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The state transformation mandate during COVID-19

A bold transformation approach can help US states close their impending fiscal gaps and improve both performance and efficiency.

COVID-19 is primarily a humanitarian crisis, affecting lives and livelihoods across the world. Its knock-on effect for state governments is a fiscal crisis that dwarfs the Great Recession of 2008. In addition to the budget challenges, the demands on state services have spiked and the means by which those services are delivered (in person or by digital means) are of greater importance as public-health protocols endure.

Many state governments have already acted and are making tough decisions to meet these needs. US state governments are almost all bound by constitutional amendments to balance their budgets annually or biannually—a constraint not found in many other governments around the world. Within these constraints, states may consider options such as raising revenues, monetizing assets, and creative public financing, as well as traditional cost-reduction efforts. But states have the opportunity to consider a tried-and-tested, though rarely used, recipe to transform government at scale—improving performance and efficiency. Transforming in the face of crisis is not a radical idea, whether in the private or public sector. However, transformation is challenging for large and complex organizations. Indeed, McKinsey research has found that 80 percent of public-sector transformation efforts fail to meet their objectives.

Experience shows there is a proven recipe for beating these odds. The recipe involves three necessary elements: setting a bold aspiration, ensuring execution at pace, and sustaining the transformational change. A successful approach involves the following:

  • starting with a comprehensive diagnostic across all areas and functions to identify the full potential for improvement
  • setting clear and quantified targets
  • accelerating priority initiatives
  • moving initiatives through a well-defined stage-gate process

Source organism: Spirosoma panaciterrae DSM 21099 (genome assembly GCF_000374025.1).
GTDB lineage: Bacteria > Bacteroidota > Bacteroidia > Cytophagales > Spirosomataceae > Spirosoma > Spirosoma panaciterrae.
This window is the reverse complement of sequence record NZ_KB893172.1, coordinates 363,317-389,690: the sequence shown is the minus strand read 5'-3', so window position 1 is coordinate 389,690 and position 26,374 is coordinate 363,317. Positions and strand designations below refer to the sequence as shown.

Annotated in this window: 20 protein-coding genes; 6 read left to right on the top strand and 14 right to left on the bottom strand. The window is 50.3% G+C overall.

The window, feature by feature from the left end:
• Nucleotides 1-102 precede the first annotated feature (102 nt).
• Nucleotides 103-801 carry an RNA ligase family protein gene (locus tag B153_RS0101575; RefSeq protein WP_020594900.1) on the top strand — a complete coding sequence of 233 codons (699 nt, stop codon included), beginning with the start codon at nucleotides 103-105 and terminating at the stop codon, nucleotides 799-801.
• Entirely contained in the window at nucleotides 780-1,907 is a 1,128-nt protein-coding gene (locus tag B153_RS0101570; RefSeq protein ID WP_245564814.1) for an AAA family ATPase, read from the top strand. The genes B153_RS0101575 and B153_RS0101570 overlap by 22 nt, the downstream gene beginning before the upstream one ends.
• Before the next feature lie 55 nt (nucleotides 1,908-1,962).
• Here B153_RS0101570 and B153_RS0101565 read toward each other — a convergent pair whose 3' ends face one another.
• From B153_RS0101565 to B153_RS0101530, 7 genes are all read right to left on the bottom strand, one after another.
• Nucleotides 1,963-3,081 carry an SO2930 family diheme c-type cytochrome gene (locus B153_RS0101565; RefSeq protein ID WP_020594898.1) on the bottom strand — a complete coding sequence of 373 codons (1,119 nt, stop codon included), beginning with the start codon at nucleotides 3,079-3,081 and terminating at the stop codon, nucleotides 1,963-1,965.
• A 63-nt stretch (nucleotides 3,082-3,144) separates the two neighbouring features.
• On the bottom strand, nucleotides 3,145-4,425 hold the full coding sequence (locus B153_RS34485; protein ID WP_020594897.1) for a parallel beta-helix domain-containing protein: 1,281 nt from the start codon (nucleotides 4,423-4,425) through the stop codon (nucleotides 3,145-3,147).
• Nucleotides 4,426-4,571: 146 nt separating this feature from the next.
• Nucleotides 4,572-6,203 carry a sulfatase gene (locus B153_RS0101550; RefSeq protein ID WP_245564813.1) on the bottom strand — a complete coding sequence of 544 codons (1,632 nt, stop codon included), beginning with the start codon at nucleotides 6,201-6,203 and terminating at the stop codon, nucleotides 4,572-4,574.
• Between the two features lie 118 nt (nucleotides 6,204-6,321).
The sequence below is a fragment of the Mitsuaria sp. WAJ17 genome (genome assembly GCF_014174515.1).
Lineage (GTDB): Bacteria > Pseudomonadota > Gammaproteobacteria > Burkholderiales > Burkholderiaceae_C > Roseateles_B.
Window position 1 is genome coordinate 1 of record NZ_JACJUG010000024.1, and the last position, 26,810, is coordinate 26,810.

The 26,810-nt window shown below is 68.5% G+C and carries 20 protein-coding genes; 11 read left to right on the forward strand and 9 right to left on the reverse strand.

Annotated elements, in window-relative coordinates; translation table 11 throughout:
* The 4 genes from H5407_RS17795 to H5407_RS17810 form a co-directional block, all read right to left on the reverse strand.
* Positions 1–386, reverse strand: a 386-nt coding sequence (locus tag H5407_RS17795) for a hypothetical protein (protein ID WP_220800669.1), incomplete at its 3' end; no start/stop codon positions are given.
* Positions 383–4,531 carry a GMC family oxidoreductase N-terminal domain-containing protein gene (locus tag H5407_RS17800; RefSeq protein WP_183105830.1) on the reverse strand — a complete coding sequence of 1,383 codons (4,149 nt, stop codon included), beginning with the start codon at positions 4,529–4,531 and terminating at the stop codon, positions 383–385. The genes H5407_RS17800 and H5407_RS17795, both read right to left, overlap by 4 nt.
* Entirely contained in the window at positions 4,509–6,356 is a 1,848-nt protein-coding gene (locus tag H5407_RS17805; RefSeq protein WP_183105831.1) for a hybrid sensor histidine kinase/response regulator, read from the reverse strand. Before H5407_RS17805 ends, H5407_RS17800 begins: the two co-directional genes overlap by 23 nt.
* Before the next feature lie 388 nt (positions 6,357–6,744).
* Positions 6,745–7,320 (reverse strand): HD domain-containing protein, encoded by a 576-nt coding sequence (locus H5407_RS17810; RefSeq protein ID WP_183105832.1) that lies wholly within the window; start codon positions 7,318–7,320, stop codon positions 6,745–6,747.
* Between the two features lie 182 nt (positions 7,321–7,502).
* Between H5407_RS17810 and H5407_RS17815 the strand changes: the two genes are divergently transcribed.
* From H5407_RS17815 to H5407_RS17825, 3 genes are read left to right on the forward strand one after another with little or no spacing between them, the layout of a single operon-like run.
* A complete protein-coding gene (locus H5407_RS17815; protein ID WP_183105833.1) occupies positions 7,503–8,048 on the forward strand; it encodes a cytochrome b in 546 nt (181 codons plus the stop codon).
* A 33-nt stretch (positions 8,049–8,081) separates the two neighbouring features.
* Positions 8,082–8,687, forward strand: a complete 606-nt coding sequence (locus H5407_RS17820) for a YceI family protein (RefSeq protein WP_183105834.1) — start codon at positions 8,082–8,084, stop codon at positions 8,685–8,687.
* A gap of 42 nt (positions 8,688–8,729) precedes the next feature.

• standing up a rigorous “execution engine” to drive implementation, support widespread capability building, and overcome barriers

This article introduces the initial phases of that journey (Exhibit 1). First, we review how states responded to the global financial crisis of 2008 and the steps they have taken since the COVID-19 pandemic began. We then outline three tactical actions that states could take immediately in the “do now” phase to respond to the fiscal crisis as it unfolds. In the “discover” phase, we examine how governments might rapidly identify cost-efficiency and effectiveness opportunities across their organization, launch early initiatives to build momentum, and stand up the execution engine to drive implementation.

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The transformation approach is a powerful mechanism for progress, but it is not for the faint of heart. These extraordinary circumstances demand extraordinary actions. This approach hinges on mobilizing the broader organization while demanding flexibility, open-mindedness, creativity, and stamina from both leaders and frontline employees throughout the effort.

Great Recession impacts hinder COVID-19 budget options

On September 29, 2008, the Dow Jones Industrial Average dropped an unprecedented 778 points in a matter of hours. After watching financial titans declare bankruptcy one by one for months, the market had finally lost faith. For most Americans, this was the largest financial shock they had ever experienced.

The Great Recession tested the resilience of US financial systems and the capacity of government. The economic shock was felt acutely by states, which experienced a collective $690 billion budget shortfall over the subsequent five-year period. 1 All but Vermont had a balanced-budget requirement, meaning funding shortages had to be resolved in-year. To close this gap, states turned to their well-worn playbook of austerity measures, including borrowing from rainy-day funds, implementing top-down expenditure reductions, using pension-plan adjustments and reserves, raising fees in certain areas, and appealing for federal funding.